Religious Awakening

During the latter part of the winter and in the spring many of the students became deeply serious, manifesting an increasing interest in the services of religion; they were very eager to read and understand the teachings of the New Testament. Mr. Page would converse, sing, and pray with them in their own language. His services were of incalculable value, very far surpassing those of an ordinary interpreter; for he was himself a minister with a good understanding of the saving truths of the Gos­pel. If we failed to present the truth in terms suited to their but partially enlightened minds he could give the necessary explanation and answer all the ques­tions propounded by them. We bad not yet admitted any of them to membership, although we were led to hope and trust that there was a genuine work of grace in the hearts of a few of them. In the absence of Mr. Page they commenced to have prayers in their own rooms, and, finally, to take a part in our Thursday evening prayer meetings, taking up the cross voluntarily and praying in the native language. After watching them closely, and conversing with them, it was thought proper to admit six of them to membership; the ordinance of baptism was administered to them by Rev. W. H. Goode, and they were permitted to partake of the sacrament of the Lord’s supper.

It had been arranged by the joint Board of chiefs and Trustees that the schools should be taught ten months, at the end of which term there should be a vacation of two months. It was agreed that the session should commence on the first day of October and close with the last of July; the lads should then have permission to go home and spend the vacation with their friends. As our first session was about to close we gave an invitation to the chiefs, Trustees, distinguished men, and the parents of the lads to come and witness a public examination of the classes. Major Armstrong, the Agent, Wm. Riddle, the United States Interpreter, and two of the Trustees, together with a number of the parents, were present. Nearly all the lads had learned to read, a majority were beginning to write, and all had made considerable proficiency. The friends were much gratified with the advancement made, and the Agent and Trustees gave an unqualified approbation of what had been accomplished.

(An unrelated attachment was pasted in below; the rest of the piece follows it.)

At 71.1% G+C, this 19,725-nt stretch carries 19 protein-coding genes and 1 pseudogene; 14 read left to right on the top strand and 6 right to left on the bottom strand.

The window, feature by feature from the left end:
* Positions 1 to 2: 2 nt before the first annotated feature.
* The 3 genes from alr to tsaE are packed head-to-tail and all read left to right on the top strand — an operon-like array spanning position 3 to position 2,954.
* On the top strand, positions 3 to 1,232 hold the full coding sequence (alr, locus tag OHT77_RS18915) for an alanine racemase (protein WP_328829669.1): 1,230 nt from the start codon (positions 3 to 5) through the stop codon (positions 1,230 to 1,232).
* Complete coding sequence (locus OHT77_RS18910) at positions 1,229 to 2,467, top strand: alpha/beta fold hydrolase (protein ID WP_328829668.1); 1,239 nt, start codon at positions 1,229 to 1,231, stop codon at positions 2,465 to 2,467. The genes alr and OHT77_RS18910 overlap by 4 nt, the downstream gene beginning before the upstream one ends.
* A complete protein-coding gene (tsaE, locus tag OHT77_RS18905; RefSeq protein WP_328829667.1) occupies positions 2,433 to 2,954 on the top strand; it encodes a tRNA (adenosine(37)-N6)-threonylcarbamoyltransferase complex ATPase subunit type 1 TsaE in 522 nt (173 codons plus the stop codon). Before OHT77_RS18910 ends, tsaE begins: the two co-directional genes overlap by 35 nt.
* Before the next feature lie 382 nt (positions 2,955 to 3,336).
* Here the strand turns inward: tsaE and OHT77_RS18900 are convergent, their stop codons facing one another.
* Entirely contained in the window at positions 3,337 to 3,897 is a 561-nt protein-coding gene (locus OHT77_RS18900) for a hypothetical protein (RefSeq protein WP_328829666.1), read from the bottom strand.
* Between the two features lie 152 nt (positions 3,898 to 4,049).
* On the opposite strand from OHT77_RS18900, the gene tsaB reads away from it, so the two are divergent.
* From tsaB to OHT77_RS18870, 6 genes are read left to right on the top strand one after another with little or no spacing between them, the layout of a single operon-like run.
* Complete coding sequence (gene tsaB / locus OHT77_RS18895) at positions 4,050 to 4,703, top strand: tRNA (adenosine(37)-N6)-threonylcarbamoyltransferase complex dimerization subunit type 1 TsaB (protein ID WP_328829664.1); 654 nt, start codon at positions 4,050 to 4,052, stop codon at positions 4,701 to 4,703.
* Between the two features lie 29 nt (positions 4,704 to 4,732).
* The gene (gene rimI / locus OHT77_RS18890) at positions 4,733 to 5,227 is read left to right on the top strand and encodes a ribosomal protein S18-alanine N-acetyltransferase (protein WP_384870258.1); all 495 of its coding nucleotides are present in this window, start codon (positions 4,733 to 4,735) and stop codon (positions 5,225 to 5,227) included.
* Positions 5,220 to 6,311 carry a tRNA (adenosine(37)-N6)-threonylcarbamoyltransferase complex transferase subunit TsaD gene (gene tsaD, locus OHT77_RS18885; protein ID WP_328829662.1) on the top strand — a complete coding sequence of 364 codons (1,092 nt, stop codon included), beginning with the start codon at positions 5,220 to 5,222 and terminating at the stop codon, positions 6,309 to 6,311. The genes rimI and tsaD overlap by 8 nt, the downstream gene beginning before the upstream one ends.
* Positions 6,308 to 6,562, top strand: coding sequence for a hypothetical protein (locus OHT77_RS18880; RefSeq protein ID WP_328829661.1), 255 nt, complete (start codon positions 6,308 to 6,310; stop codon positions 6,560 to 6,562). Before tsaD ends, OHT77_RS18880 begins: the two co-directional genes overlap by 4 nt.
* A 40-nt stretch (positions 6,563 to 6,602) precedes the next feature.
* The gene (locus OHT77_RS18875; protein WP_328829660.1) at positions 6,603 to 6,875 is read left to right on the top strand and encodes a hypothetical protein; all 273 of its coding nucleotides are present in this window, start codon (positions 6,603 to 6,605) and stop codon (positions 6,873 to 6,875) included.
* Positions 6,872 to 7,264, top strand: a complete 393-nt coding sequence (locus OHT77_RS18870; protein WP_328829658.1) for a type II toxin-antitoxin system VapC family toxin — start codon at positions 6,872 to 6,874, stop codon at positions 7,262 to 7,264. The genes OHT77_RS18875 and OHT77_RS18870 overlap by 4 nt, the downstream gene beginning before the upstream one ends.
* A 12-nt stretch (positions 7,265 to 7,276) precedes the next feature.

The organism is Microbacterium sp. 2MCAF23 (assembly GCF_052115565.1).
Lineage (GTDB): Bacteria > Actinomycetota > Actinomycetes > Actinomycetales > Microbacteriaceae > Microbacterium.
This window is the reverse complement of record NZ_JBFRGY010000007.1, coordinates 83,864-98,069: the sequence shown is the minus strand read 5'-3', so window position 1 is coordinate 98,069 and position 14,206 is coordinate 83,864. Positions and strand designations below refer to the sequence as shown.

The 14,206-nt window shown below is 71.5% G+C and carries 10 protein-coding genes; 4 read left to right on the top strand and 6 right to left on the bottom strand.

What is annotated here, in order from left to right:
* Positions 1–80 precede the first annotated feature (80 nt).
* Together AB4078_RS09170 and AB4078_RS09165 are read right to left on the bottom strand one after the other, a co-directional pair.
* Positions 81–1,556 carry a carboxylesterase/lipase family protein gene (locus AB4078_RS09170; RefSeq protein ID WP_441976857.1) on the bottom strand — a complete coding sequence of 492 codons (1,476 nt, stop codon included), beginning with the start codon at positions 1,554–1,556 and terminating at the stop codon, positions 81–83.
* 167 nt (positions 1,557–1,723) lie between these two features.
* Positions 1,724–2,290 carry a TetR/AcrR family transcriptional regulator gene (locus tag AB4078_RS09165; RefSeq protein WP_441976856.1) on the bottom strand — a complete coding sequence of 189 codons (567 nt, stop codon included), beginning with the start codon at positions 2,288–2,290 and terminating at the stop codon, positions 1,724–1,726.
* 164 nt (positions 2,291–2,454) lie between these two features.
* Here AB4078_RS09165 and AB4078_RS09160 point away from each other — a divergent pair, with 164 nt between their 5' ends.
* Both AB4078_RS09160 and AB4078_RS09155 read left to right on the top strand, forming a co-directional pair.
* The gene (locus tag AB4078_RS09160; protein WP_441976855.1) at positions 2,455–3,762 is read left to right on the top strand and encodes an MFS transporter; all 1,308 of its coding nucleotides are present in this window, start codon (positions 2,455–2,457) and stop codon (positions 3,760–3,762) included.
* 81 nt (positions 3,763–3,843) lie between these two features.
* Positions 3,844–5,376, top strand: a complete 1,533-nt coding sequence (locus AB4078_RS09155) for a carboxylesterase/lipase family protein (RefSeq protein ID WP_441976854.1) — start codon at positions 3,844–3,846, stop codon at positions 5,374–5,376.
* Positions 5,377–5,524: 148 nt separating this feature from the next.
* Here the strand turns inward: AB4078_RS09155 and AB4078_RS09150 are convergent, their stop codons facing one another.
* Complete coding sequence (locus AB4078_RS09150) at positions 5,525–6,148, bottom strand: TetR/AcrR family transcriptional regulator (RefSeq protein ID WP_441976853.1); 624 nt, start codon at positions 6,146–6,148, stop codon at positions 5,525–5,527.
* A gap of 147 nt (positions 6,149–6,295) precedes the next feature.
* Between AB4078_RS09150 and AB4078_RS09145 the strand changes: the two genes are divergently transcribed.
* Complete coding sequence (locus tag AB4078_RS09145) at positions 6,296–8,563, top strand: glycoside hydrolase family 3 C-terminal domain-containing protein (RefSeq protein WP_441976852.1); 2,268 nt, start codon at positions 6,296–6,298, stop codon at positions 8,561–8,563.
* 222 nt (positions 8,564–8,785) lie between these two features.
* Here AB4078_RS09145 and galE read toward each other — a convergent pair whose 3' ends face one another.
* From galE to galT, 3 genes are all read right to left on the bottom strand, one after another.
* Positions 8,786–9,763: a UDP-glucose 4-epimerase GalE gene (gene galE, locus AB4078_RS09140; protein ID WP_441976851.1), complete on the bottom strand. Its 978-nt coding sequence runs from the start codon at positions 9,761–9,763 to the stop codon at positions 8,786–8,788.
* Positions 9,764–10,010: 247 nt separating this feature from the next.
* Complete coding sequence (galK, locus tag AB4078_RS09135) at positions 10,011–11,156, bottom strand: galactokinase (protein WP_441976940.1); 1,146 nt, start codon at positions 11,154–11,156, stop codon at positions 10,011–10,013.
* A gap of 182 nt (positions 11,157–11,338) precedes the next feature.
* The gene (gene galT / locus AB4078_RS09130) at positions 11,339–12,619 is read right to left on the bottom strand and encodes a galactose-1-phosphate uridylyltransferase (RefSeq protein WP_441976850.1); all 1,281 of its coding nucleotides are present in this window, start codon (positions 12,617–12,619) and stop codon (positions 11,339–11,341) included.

Our cook had prepared a good dinner for all our guests, which made a very favorable impression upon the minds of our Indian visitors, who have a high ap­preciation of a well-spread table. All left in excellent humor, giving us the cordial shake of the hand as they departed. There were three students who were orphans, and, having no friends to visit, they asked permission to remain with us during the vaca­tion, which was readily granted.

We felt deeply solicitous for the lads as they returned to their homes, where the influences might serve to dissipate or neutralize all the good impressions which had been made upon their hearts; we were especially anxious in regard to those who had professed conversion.

We now had a season of rest from the labors and cares of teaching and looking after so large a family. August was excessively warm, dry, and sultry, the thermometer ranging from ninety-eight to one hundred and three degrees in the shade. Having no heavy outdoor labor to perform we prudently kept in the shade during the heat of the day, occasionally refreshing the outer man with a comfortable siesta after dinner.

Mrs. B. and myself, having a special invitation, made a visit to Massard, where we spent two Sabbaths and the intervening week. We had two services each Sunday, and received four persons into the Church on probation.

While spending a day at the residence of Mr. G. I was requested to admonish and reprove his servant woman, who had become somewhat disrespectful to her mistress. At first I declined saying a word to her, not having any experience in negro discipline, and but little relish for or sympathy with the “peculiar institution.” “But,” said Mr. G., “I never whip my servant whatever her conduct may be. Minerva is generally an obedient and faithful girl, but of late she is growing saucy; and, as you are the parson, and received her into the Church, she will hear you and will do whatever you direct.” If Minerva would become truly pious and conscientious she would then be respectful and obedient and altogether a better slave; and so I went to the kitchen to quote the apostle’s language to the poor bondwoman, ” Servants, be obedient unto your own masters.” I endeavored to enforce patience and obedience from the teachings of God’s word; it was my first and only effort in that particular department of missionary labor.